Public engagement with watershed issues is important for ensuring local resilience. We value the partnerships we developed with the following education and outreach institutions.
We led field trips about water issues in the Yahara Watershed for local K-12 educators as part of the UW-Madison Arboretum’s Earth Partnership for Schools program. These experiences served to enrich K-12 science standards.
We partnered with Edgewood College’s Sustainability Leadership Graduate Program to create opportunities for their students to engage with WSC’s research.
In collaboration with the UW-Madison Lakeshore Nature Preserve, former WSC graduate student Brianna Laube developed a series of short videos that highlight the major water issues in the Yahara Watershed.
Watch the videos online or download them to your smart phone to watch them as you walk along the UW-Madison’s Lakeshore Path, which hugs the shores of Lake Mendota.
We used data on the Yahara Lakes that is maintained by the North Temperate Lakes LTER, which documents and examines long-term change in Wisconsin’s freshwater lakes. We also partnered with the network on information management and other aspects of research on the lakes. All of WSC’s principal investigators are part of the LTER network.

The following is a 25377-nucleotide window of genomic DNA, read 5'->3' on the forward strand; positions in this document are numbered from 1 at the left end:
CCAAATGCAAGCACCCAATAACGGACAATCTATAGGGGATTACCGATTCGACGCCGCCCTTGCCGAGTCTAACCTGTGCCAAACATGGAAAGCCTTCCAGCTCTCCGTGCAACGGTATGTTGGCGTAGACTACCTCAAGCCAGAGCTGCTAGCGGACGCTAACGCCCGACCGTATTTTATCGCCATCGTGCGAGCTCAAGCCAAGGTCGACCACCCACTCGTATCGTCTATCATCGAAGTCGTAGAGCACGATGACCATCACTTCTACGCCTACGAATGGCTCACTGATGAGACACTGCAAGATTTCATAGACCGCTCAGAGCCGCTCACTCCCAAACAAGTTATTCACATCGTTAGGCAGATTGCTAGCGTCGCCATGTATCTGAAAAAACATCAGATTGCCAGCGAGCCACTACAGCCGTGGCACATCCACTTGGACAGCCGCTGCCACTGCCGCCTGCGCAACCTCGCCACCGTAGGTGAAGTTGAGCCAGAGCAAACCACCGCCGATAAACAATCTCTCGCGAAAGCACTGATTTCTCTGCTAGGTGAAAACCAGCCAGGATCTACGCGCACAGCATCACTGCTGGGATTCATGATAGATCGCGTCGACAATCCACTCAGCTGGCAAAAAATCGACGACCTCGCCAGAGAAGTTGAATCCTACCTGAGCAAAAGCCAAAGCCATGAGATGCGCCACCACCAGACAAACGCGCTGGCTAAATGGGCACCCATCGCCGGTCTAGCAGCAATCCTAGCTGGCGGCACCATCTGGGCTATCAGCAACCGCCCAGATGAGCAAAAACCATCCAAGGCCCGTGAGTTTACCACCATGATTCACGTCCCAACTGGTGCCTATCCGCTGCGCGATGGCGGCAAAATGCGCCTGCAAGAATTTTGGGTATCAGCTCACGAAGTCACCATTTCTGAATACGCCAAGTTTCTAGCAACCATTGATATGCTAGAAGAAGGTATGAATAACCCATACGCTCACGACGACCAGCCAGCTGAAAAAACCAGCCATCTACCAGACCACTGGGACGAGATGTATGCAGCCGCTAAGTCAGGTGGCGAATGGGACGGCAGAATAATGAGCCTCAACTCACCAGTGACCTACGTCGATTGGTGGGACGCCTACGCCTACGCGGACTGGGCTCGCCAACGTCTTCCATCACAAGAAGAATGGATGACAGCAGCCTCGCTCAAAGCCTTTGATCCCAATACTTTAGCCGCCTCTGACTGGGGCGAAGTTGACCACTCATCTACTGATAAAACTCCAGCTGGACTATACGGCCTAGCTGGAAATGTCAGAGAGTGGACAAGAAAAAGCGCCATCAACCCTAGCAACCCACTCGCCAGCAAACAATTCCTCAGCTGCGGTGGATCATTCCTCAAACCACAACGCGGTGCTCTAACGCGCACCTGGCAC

We worked with a team at Wisconsin Public Television (WPT) to produce 'Yahara Watershed: A Place of Change,' a thirty-minute documentary focused on challenges to freshwater sustainability in the Yahara and featuring our scenarios, Yahara 2070, as a way to address them.
We also worked with the Wisconsin Center for Investigative Journalism's Water Watch Wisconsin project.
We developed partnerships with the following entities on workshops and other outreach activities related to Yahara 2070: Dane County Office of Lakes and Watersheds; Clean Lakes Alliance; Sustain Dane; Wisconsin Academy of Sciences, Arts & Letters; Madison Magazine; ThinkWater; UW-Madison Center for Limnology; Witness Tree Collective; and the Farley Center for Peace, Justice and Sustainability.